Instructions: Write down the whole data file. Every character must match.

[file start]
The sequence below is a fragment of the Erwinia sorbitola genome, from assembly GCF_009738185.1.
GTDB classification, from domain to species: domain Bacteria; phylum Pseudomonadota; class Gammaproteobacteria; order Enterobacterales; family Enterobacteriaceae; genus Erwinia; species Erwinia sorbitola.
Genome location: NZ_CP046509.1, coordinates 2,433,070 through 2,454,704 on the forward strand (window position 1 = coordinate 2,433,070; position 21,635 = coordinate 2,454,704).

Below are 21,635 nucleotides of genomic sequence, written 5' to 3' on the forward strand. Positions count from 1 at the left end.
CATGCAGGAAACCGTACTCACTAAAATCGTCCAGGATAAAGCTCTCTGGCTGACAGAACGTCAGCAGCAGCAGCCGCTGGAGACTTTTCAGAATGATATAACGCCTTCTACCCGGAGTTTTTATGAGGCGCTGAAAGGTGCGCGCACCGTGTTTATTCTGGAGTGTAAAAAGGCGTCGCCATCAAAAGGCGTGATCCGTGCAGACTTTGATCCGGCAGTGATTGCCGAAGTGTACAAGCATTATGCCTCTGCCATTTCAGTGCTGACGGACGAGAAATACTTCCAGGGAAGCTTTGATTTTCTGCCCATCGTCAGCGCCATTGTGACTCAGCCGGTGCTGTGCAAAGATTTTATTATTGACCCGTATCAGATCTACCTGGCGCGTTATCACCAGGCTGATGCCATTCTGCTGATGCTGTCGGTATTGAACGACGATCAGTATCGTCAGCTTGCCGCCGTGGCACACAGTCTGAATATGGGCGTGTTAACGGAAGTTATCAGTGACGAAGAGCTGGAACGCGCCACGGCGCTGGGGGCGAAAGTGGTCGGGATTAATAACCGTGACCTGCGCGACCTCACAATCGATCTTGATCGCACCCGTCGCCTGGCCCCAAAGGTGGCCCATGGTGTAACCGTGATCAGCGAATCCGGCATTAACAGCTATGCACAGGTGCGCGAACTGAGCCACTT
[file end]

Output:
The sequence below is a fragment of the Erwinia sorbitola genome, from assembly GCF_009738185.1.
GTDB classification, from domain to species: domain Bacteria; phylum Pseudomonadota; class Gammaproteobacteria; order Enterobacterales; family Enterobacteriaceae; genus Erwinia; species Erwinia sorbitola.
Genome location: NZ_CP046509.1, coordinates 2,433,070 through 2,454,704 on the forward strand (window position 1 = coordinate 2,433,070; position 21,635 = coordinate 2,454,704).

Below are 21,635 nucleotides of genomic sequence, written 5' to 3' on the forward strand. Positions count from 1 at the left end.
CATGCAGGAAACCGTACTCACTAAAATCGTCCAGGATAAAGCTCTCTGGCTGACAGAACGTCAGCAGCAGCAGCCGCTGGAGACTTTTCAGAATGATATAACGCCTTCTACCCGGAGTTTTTATGAGGCGCTGAAAGGTGCGCGCACCGTGTTTATTCTGGAGTGTAAAAAGGCGTCGCCATCAAAAGGCGTGATCCGTGCAGACTTTGATCCGGCAGTGATTGCCGAAGTGTACAAGCATTATGCCTCTGCCATTTCAGTGCTGACGGACGAGAAATACTTCCAGGGAAGCTTTGATTTTCTGCCCATCGTCAGCGCCATTGTGACTCAGCCGGTGCTGTGCAAAGATTTTATTATTGACCCGTATCAGATCTACCTGGCGCGTTATCACCAGGCTGATGCCATTCTGCTGATGCTGTCGGTATTGAACGACGATCAGTATCGTCAGCTTGCCGCCGTGGCACACAGTCTGAATATGGGCGTGTTAACGGAAGTTATCAGTGACGAAGAGCTGGAACGCGCCACGGCGCTGGGGGCGAAAGTGGTCGGGATTAATAACCGTGACCTGCGCGACCTCACAATCGATCTTGATCGCACCCGTCGCCTGGCCCCAAAGGTGGCCCATGGTGTAACCGTGATCAGCGAATCCGGCATTAACAGCTATGCACAGGTGCGCGAACTGAGCCACTT